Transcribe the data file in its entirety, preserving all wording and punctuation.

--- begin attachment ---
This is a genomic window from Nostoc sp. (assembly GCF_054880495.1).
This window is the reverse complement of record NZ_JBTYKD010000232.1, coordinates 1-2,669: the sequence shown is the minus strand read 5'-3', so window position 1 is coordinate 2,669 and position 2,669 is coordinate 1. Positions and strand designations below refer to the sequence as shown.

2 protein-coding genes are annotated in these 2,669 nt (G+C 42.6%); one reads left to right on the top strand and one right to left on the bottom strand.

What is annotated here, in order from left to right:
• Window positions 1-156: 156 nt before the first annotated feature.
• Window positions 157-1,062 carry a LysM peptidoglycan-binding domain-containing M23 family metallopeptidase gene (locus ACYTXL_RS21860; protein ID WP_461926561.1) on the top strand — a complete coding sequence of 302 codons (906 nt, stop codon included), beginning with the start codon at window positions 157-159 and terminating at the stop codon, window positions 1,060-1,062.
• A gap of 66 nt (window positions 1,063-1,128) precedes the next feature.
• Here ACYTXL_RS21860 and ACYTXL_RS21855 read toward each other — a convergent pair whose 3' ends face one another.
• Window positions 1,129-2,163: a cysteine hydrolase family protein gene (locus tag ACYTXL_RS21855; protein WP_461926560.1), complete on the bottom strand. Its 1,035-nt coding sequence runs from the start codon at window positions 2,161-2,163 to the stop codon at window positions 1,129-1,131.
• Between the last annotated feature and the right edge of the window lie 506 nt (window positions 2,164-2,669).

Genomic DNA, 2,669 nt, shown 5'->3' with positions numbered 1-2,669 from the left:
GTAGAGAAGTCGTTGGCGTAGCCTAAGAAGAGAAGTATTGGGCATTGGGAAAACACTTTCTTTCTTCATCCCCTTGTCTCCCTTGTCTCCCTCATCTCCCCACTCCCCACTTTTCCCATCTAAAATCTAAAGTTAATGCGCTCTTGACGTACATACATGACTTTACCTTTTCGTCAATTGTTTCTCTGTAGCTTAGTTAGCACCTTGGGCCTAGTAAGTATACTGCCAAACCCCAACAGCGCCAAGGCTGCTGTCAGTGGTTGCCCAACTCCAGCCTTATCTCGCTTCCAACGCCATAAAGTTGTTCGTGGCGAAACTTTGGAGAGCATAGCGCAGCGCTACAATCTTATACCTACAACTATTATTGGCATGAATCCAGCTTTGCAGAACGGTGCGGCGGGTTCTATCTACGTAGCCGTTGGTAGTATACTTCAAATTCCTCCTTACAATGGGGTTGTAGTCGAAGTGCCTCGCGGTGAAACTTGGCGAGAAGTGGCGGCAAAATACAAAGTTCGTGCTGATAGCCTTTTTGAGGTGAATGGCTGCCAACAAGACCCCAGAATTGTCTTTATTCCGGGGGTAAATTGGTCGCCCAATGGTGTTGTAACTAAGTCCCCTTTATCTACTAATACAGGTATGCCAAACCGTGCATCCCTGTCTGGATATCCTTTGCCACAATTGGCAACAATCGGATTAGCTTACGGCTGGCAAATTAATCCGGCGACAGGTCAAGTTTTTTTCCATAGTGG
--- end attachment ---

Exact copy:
This is a genomic window from Nostoc sp. (assembly GCF_054880495.1).
This window is the reverse complement of record NZ_JBTYKD010000232.1, coordinates 1-2,669: the sequence shown is the minus strand read 5'-3', so window position 1 is coordinate 2,669 and position 2,669 is coordinate 1. Positions and strand designations below refer to the sequence as shown.

2 protein-coding genes are annotated in these 2,669 nt (G+C 42.6%); one reads left to right on the top strand and one right to left on the bottom strand.

What is annotated here, in order from left to right:
• Window positions 1-156: 156 nt before the first annotated feature.
• Window positions 157-1,062 carry a LysM peptidoglycan-binding domain-containing M23 family metallopeptidase gene (locus ACYTXL_RS21860; protein ID WP_461926561.1) on the top strand — a complete coding sequence of 302 codons (906 nt, stop codon included), beginning with the start codon at window positions 157-159 and terminating at the stop codon, window positions 1,060-1,062.
• A gap of 66 nt (window positions 1,063-1,128) precedes the next feature.
• Here ACYTXL_RS21860 and ACYTXL_RS21855 read toward each other — a convergent pair whose 3' ends face one another.
• Window positions 1,129-2,163: a cysteine hydrolase family protein gene (locus tag ACYTXL_RS21855; protein WP_461926560.1), complete on the bottom strand. Its 1,035-nt coding sequence runs from the start codon at window positions 2,161-2,163 to the stop codon at window positions 1,129-1,131.
• Between the last annotated feature and the right edge of the window lie 506 nt (window positions 2,164-2,669).

Genomic DNA, 2,669 nt, shown 5'->3' with positions numbered 1-2,669 from the left:
GTAGAGAAGTCGTTGGCGTAGCCTAAGAAGAGAAGTATTGGGCATTGGGAAAACACTTTCTTTCTTCATCCCCTTGTCTCCCTTGTCTCCCTCATCTCCCCACTCCCCACTTTTCCCATCTAAAATCTAAAGTTAATGCGCTCTTGACGTACATACATGACTTTACCTTTTCGTCAATTGTTTCTCTGTAGCTTAGTTAGCACCTTGGGCCTAGTAAGTATACTGCCAAACCCCAACAGCGCCAAGGCTGCTGTCAGTGGTTGCCCAACTCCAGCCTTATCTCGCTTCCAACGCCATAAAGTTGTTCGTGGCGAAACTTTGGAGAGCATAGCGCAGCGCTACAATCTTATACCTACAACTATTATTGGCATGAATCCAGCTTTGCAGAACGGTGCGGCGGGTTCTATCTACGTAGCCGTTGGTAGTATACTTCAAATTCCTCCTTACAATGGGGTTGTAGTCGAAGTGCCTCGCGGTGAAACTTGGCGAGAAGTGGCGGCAAAATACAAAGTTCGTGCTGATAGCCTTTTTGAGGTGAATGGCTGCCAACAAGACCCCAGAATTGTCTTTATTCCGGGGGTAAATTGGTCGCCCAATGGTGTTGTAACTAAGTCCCCTTTATCTACTAATACAGGTATGCCAAACCGTGCATCCCTGTCTGGATATCCTTTGCCACAATTGGCAACAATCGGATTAGCTTACGGCTGGCAAATTAATCCGGCGACAGGTCAAGTTTTTTTCCATAGTGG